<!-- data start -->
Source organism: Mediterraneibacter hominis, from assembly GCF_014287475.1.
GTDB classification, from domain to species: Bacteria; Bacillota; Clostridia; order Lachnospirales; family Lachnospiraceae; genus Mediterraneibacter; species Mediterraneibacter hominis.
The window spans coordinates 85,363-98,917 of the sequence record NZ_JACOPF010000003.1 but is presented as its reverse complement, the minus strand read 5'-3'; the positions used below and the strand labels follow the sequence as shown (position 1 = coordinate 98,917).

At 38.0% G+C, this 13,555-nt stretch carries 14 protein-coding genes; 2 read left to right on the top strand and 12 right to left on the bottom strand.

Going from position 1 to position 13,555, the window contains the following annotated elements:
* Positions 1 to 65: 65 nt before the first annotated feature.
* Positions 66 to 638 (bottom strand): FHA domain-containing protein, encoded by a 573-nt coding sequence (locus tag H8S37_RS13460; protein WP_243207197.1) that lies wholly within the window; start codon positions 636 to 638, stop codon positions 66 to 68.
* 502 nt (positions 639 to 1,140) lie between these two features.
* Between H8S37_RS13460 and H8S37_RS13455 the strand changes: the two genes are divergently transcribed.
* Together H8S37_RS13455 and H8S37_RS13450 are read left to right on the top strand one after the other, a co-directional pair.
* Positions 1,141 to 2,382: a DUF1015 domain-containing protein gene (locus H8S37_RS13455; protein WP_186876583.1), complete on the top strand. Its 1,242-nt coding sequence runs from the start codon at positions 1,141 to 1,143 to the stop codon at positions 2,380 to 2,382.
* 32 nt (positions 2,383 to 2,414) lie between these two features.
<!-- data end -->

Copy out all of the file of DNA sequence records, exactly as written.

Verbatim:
Source organism: Mediterraneibacter hominis, from assembly GCF_014287475.1.
GTDB classification, from domain to species: Bacteria; Bacillota; Clostridia; order Lachnospirales; family Lachnospiraceae; genus Mediterraneibacter; species Mediterraneibacter hominis.
The window spans coordinates 85,363-98,917 of the sequence record NZ_JACOPF010000003.1 but is presented as its reverse complement, the minus strand read 5'-3'; the positions used below and the strand labels follow the sequence as shown (position 1 = coordinate 98,917).

At 38.0% G+C, this 13,555-nt stretch carries 14 protein-coding genes; 2 read left to right on the top strand and 12 right to left on the bottom strand.

Going from position 1 to position 13,555, the window contains the following annotated elements:
* Positions 1 to 65: 65 nt before the first annotated feature.
* Positions 66 to 638 (bottom strand): FHA domain-containing protein, encoded by a 573-nt coding sequence (locus tag H8S37_RS13460; protein WP_243207197.1) that lies wholly within the window; start codon positions 636 to 638, stop codon positions 66 to 68.
* 502 nt (positions 639 to 1,140) lie between these two features.
* Between H8S37_RS13460 and H8S37_RS13455 the strand changes: the two genes are divergently transcribed.
* Together H8S37_RS13455 and H8S37_RS13450 are read left to right on the top strand one after the other, a co-directional pair.
* Positions 1,141 to 2,382: a DUF1015 domain-containing protein gene (locus H8S37_RS13455; protein WP_186876583.1), complete on the top strand. Its 1,242-nt coding sequence runs from the start codon at positions 1,141 to 1,143 to the stop codon at positions 2,380 to 2,382.
* 32 nt (positions 2,383 to 2,414) lie between these two features.